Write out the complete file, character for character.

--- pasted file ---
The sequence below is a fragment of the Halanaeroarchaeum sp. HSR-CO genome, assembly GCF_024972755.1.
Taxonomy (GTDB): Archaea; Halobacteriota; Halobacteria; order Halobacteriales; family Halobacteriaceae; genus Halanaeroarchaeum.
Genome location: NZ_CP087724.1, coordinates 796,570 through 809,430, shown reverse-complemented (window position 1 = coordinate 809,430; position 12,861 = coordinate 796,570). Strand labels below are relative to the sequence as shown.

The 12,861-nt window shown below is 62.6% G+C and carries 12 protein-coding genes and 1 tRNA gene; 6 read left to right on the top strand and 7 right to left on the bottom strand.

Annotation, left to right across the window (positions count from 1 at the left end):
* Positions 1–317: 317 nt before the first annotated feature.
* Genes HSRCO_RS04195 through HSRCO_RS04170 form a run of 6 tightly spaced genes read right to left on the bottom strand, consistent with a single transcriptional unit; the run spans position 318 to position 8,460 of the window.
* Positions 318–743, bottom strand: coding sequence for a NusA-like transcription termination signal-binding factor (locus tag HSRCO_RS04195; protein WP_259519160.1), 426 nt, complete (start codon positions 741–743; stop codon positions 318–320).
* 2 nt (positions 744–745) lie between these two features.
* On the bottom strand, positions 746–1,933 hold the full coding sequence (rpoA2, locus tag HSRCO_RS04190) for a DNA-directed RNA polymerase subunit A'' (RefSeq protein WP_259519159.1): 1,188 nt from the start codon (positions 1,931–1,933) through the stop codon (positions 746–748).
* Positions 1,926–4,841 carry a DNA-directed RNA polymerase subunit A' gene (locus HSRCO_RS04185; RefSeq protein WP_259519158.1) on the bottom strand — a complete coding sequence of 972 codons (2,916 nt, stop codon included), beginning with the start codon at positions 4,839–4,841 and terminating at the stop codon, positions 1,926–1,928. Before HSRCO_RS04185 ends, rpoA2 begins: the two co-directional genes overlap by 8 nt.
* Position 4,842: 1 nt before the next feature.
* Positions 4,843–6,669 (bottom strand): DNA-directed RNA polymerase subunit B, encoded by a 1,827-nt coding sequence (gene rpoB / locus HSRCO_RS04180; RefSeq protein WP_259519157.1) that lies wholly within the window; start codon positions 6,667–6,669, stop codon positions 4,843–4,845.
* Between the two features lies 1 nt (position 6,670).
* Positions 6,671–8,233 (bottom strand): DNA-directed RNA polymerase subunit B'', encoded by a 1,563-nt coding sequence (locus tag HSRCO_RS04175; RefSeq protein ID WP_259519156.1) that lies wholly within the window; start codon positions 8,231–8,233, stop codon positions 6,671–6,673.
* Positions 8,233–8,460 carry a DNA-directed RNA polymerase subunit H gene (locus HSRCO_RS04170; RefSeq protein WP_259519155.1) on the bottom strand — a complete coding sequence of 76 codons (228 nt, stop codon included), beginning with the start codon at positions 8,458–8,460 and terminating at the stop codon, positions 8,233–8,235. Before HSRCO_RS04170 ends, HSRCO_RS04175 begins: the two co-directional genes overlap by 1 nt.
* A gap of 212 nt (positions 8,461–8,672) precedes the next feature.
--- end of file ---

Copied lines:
The sequence below is a fragment of the Halanaeroarchaeum sp. HSR-CO genome, assembly GCF_024972755.1.
Taxonomy (GTDB): Archaea; Halobacteriota; Halobacteria; order Halobacteriales; family Halobacteriaceae; genus Halanaeroarchaeum.
Genome location: NZ_CP087724.1, coordinates 796,570 through 809,430, shown reverse-complemented (window position 1 = coordinate 809,430; position 12,861 = coordinate 796,570). Strand labels below are relative to the sequence as shown.

The 12,861-nt window shown below is 62.6% G+C and carries 12 protein-coding genes and 1 tRNA gene; 6 read left to right on the top strand and 7 right to left on the bottom strand.

Annotation, left to right across the window (positions count from 1 at the left end):
* Positions 1–317: 317 nt before the first annotated feature.
* Genes HSRCO_RS04195 through HSRCO_RS04170 form a run of 6 tightly spaced genes read right to left on the bottom strand, consistent with a single transcriptional unit; the run spans position 318 to position 8,460 of the window.
* Positions 318–743, bottom strand: coding sequence for a NusA-like transcription termination signal-binding factor (locus tag HSRCO_RS04195; protein WP_259519160.1), 426 nt, complete (start codon positions 741–743; stop codon positions 318–320).
* 2 nt (positions 744–745) lie between these two features.
* On the bottom strand, positions 746–1,933 hold the full coding sequence (rpoA2, locus tag HSRCO_RS04190) for a DNA-directed RNA polymerase subunit A'' (RefSeq protein WP_259519159.1): 1,188 nt from the start codon (positions 1,931–1,933) through the stop codon (positions 746–748).
* Positions 1,926–4,841 carry a DNA-directed RNA polymerase subunit A' gene (locus HSRCO_RS04185; RefSeq protein WP_259519158.1) on the bottom strand — a complete coding sequence of 972 codons (2,916 nt, stop codon included), beginning with the start codon at positions 4,839–4,841 and terminating at the stop codon, positions 1,926–1,928. Before HSRCO_RS04185 ends, rpoA2 begins: the two co-directional genes overlap by 8 nt.
* Position 4,842: 1 nt before the next feature.
* Positions 4,843–6,669 (bottom strand): DNA-directed RNA polymerase subunit B, encoded by a 1,827-nt coding sequence (gene rpoB / locus HSRCO_RS04180; RefSeq protein WP_259519157.1) that lies wholly within the window; start codon positions 6,667–6,669, stop codon positions 4,843–4,845.
* Between the two features lies 1 nt (position 6,670).
* Positions 6,671–8,233 (bottom strand): DNA-directed RNA polymerase subunit B'', encoded by a 1,563-nt coding sequence (locus tag HSRCO_RS04175; RefSeq protein ID WP_259519156.1) that lies wholly within the window; start codon positions 8,231–8,233, stop codon positions 6,671–6,673.
* Positions 8,233–8,460 carry a DNA-directed RNA polymerase subunit H gene (locus HSRCO_RS04170; RefSeq protein WP_259519155.1) on the bottom strand — a complete coding sequence of 76 codons (228 nt, stop codon included), beginning with the start codon at positions 8,458–8,460 and terminating at the stop codon, positions 8,233–8,235. Before HSRCO_RS04170 ends, HSRCO_RS04175 begins: the two co-directional genes overlap by 1 nt.
* A gap of 212 nt (positions 8,461–8,672) precedes the next feature.